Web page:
The Aura Project uses a Supported Employment model which helps people with special needs to be included in the ordinary labour market.
The model of Supported Employment, as means of integrating people with disabilities into the labour market, started its development in the 1980s in the United States. The methodological labour inclusion model enables people with significant physical, mental or sensory limitations to access real paid jobs by providing them with systematic support techniques and strategies, based on their individual needs.
According to David Mank, it can be characterised as paid work in community-based settings with individualised and on-going support that assures success in the long term, and that gives real opportunities to interact with people without disability.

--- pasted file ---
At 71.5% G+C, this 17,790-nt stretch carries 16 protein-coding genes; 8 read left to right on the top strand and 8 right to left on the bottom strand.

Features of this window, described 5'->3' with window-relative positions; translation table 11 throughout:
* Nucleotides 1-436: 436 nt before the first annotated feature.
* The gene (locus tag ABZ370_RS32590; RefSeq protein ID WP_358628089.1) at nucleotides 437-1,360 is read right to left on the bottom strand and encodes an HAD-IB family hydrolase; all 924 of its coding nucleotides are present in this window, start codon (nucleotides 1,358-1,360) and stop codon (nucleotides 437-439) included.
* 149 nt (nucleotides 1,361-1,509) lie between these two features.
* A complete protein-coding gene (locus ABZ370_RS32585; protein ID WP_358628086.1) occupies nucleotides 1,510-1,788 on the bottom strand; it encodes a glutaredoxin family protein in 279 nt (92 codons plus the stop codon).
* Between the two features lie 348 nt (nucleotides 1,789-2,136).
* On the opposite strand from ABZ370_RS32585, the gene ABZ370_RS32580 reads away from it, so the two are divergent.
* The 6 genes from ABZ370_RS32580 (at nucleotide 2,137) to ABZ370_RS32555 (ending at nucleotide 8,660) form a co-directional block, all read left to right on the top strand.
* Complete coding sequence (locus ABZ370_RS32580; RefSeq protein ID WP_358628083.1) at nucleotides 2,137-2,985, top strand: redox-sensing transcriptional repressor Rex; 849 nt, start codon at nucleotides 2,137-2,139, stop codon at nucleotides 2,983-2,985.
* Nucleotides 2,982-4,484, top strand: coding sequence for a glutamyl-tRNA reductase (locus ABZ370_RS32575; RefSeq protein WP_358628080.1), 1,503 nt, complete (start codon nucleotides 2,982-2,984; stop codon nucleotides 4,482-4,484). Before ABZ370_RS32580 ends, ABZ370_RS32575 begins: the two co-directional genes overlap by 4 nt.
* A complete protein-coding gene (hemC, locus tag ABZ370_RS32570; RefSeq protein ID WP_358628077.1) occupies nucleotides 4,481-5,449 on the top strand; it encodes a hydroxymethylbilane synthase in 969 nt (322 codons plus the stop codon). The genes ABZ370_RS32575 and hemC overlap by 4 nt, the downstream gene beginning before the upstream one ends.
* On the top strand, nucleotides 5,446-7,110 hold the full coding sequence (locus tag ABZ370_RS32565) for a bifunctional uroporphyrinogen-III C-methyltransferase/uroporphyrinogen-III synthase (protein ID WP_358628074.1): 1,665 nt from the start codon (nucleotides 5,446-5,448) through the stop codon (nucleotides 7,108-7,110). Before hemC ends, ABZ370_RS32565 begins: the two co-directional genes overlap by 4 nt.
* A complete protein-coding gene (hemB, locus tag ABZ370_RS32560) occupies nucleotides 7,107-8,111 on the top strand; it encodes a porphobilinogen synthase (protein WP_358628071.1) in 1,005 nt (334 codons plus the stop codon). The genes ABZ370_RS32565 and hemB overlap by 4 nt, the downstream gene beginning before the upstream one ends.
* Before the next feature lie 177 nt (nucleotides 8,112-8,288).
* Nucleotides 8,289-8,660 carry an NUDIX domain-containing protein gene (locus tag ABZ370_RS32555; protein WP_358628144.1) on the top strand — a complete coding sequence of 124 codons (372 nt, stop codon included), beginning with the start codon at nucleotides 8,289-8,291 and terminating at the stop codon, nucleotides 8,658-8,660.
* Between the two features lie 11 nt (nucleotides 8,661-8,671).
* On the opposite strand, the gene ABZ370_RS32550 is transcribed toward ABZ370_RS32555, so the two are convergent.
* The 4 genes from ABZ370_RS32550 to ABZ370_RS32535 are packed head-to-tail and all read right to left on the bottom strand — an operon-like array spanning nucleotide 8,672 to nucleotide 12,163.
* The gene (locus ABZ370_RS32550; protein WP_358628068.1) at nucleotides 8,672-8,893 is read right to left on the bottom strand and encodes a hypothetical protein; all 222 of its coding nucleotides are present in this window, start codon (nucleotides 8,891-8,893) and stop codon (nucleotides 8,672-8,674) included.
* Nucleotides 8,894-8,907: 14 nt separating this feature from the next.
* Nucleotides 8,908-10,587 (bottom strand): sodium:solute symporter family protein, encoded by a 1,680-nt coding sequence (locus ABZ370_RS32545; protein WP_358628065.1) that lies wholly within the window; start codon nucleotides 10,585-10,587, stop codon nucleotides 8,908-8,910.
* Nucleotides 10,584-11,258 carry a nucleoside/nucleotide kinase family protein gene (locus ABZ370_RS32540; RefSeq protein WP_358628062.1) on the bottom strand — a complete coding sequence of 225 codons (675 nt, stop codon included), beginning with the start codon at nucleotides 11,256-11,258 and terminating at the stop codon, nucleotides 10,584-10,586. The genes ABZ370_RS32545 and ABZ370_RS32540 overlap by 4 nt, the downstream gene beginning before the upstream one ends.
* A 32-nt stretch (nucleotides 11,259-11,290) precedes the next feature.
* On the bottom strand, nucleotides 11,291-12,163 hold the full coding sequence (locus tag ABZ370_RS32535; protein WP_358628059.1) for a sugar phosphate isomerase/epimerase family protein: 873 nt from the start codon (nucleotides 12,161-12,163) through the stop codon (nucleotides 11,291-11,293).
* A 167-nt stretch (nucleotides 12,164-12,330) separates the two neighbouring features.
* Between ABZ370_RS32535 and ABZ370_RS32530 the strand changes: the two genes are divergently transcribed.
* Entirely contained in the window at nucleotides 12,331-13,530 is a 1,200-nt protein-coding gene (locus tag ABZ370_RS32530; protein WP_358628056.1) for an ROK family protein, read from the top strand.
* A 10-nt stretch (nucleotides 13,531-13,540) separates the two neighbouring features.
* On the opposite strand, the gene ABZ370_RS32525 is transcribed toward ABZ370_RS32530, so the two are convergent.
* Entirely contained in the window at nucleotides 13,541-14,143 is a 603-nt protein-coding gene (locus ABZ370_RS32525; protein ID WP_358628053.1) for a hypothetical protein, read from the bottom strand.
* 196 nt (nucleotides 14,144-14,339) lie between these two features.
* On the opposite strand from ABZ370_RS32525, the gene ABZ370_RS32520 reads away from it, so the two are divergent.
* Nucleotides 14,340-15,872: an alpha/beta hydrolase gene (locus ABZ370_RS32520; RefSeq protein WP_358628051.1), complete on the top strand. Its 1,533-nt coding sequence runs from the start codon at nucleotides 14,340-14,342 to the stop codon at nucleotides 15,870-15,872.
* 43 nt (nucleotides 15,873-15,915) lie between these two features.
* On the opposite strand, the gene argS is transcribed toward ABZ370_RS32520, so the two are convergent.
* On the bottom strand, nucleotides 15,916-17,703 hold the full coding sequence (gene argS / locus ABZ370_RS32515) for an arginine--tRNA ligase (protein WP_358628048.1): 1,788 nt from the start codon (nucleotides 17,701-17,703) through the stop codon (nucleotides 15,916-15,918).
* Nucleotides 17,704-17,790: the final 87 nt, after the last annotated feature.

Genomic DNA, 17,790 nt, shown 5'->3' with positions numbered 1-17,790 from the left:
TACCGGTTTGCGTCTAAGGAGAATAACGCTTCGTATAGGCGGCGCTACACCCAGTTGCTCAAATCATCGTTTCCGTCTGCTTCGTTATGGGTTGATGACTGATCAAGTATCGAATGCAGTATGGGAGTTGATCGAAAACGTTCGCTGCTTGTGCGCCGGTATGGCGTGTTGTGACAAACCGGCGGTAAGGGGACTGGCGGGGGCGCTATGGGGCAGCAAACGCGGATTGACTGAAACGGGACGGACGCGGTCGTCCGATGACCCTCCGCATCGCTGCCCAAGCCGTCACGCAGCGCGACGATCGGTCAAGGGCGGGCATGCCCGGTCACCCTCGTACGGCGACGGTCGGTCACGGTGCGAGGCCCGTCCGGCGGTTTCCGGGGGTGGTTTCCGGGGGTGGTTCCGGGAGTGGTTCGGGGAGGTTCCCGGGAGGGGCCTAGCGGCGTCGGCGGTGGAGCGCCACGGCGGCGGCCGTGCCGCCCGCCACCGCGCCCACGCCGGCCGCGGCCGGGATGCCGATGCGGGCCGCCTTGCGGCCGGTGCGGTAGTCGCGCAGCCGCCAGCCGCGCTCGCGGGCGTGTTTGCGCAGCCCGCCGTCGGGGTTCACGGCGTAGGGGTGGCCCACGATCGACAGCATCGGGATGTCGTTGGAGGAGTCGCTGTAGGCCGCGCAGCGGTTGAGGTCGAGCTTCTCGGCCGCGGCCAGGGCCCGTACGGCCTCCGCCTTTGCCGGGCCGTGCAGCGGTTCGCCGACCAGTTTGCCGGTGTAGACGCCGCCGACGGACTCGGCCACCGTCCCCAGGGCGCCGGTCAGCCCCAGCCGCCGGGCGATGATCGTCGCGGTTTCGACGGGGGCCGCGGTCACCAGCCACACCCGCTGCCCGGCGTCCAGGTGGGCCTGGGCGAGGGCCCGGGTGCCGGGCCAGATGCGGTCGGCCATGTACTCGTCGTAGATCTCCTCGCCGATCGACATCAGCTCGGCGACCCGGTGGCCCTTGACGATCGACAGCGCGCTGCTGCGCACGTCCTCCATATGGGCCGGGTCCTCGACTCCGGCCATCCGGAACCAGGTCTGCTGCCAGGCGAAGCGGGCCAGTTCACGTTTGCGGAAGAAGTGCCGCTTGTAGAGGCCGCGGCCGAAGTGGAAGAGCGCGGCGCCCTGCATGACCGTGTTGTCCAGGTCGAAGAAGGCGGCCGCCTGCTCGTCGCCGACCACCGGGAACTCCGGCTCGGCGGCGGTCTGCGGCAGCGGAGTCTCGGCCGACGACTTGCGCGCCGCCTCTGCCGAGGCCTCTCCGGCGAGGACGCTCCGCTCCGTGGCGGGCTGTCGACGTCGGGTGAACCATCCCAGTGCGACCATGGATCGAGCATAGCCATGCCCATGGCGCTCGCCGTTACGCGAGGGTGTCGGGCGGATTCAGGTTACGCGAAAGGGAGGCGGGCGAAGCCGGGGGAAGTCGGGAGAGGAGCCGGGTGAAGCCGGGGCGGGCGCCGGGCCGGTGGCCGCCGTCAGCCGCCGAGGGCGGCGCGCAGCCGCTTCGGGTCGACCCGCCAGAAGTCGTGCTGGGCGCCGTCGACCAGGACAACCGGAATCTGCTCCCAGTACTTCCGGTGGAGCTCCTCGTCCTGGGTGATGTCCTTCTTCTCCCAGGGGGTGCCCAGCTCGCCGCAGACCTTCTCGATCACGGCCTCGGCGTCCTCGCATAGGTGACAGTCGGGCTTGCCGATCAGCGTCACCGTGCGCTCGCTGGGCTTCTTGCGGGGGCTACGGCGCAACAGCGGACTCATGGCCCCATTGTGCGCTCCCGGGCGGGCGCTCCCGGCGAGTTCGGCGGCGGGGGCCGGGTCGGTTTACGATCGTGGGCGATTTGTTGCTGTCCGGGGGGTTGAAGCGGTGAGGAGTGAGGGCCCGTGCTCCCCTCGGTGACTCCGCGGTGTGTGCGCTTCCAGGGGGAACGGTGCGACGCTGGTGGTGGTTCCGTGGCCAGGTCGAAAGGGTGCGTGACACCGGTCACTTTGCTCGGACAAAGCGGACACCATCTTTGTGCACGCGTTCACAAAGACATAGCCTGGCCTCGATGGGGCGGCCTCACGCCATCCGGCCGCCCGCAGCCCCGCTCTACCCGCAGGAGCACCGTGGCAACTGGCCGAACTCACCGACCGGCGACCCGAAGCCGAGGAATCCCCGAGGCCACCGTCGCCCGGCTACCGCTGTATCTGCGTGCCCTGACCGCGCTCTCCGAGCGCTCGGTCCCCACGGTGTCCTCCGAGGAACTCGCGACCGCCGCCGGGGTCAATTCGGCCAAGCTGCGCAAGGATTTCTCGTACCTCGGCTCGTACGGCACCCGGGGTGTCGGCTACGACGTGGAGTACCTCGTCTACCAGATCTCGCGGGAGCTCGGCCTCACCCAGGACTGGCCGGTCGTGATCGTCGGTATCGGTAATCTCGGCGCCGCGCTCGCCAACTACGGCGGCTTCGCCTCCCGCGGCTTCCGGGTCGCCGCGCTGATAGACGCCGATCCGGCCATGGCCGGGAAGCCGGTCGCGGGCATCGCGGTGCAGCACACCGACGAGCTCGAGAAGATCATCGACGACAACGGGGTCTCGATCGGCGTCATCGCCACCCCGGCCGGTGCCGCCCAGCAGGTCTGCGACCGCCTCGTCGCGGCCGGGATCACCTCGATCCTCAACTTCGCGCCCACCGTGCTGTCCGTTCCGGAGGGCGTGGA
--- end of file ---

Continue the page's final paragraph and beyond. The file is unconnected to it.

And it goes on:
The four key elements of Supported Employment are:
- Integrated work in real workplaces in conditions as similar as possible to those of a non-disabled co-worker and performing comparable tasks.
- On-the-job training, that means, first finding the right position for the individual and then providing them with the necessary training to take up the work on-site.
- Paid work from the start, as for the rest of the workers.
- Ongoing support for the person throughout their working life so that they can keep their job and maintain the required level of performance. Support varies over time depending on the individual’s requirements.